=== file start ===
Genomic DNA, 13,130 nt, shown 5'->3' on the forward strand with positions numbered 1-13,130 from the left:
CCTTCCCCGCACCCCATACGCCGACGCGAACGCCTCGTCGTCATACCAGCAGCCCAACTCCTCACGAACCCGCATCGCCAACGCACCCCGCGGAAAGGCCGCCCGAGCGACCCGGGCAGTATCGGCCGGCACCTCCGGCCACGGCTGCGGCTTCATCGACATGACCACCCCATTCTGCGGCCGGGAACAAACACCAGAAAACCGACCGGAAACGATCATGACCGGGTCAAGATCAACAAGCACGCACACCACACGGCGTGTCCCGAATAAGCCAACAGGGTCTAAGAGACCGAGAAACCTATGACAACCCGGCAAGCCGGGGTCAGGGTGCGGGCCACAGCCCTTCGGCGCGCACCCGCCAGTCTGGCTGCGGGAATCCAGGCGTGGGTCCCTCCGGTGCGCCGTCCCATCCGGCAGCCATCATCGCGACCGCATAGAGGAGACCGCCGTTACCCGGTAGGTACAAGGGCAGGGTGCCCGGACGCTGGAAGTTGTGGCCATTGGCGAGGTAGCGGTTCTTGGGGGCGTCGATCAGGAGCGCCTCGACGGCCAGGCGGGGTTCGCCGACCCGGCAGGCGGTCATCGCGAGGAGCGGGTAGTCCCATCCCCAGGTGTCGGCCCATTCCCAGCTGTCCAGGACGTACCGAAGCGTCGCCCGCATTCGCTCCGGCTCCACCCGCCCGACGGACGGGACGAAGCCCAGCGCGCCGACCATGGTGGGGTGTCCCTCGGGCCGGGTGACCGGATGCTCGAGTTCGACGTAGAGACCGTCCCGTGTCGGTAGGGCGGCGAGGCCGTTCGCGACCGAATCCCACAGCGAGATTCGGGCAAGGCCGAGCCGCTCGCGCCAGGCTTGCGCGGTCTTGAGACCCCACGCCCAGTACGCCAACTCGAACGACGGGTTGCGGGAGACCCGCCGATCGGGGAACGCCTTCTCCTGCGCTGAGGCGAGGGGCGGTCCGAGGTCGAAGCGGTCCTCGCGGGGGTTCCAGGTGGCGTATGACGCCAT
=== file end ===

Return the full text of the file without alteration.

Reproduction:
Genomic DNA, 13,130 nt, shown 5'->3' on the forward strand with positions numbered 1-13,130 from the left:
CCTTCCCCGCACCCCATACGCCGACGCGAACGCCTCGTCGTCATACCAGCAGCCCAACTCCTCACGAACCCGCATCGCCAACGCACCCCGCGGAAAGGCCGCCCGAGCGACCCGGGCAGTATCGGCCGGCACCTCCGGCCACGGCTGCGGCTTCATCGACATGACCACCCCATTCTGCGGCCGGGAACAAACACCAGAAAACCGACCGGAAACGATCATGACCGGGTCAAGATCAACAAGCACGCACACCACACGGCGTGTCCCGAATAAGCCAACAGGGTCTAAGAGACCGAGAAACCTATGACAACCCGGCAAGCCGGGGTCAGGGTGCGGGCCACAGCCCTTCGGCGCGCACCCGCCAGTCTGGCTGCGGGAATCCAGGCGTGGGTCCCTCCGGTGCGCCGTCCCATCCGGCAGCCATCATCGCGACCGCATAGAGGAGACCGCCGTTACCCGGTAGGTACAAGGGCAGGGTGCCCGGACGCTGGAAGTTGTGGCCATTGGCGAGGTAGCGGTTCTTGGGGGCGTCGATCAGGAGCGCCTCGACGGCCAGGCGGGGTTCGCCGACCCGGCAGGCGGTCATCGCGAGGAGCGGGTAGTCCCATCCCCAGGTGTCGGCCCATTCCCAGCTGTCCAGGACGTACCGAAGCGTCGCCCGCATTCGCTCCGGCTCCACCCGCCCGACGGACGGGACGAAGCCCAGCGCGCCGACCATGGTGGGGTGTCCCTCGGGCCGGGTGACCGGATGCTCGAGTTCGACGTAGAGACCGTCCCGTGTCGGTAGGGCGGCGAGGCCGTTCGCGACCGAATCCCACAGCGAGATTCGGGCAAGGCCGAGCCGCTCGCGCCAGGCTTGCGCGGTCTTGAGACCCCACGCCCAGTACGCCAACTCGAACGACGGGTTGCGGGAGACCCGCCGATCGGGGAACGCCTTCTCCTGCGCTGAGGCGAGGGGCGGTCCGAGGTCGAAGCGGTCCTCGCGGGGGTTCCAGGTGGCGTATGACGCCAT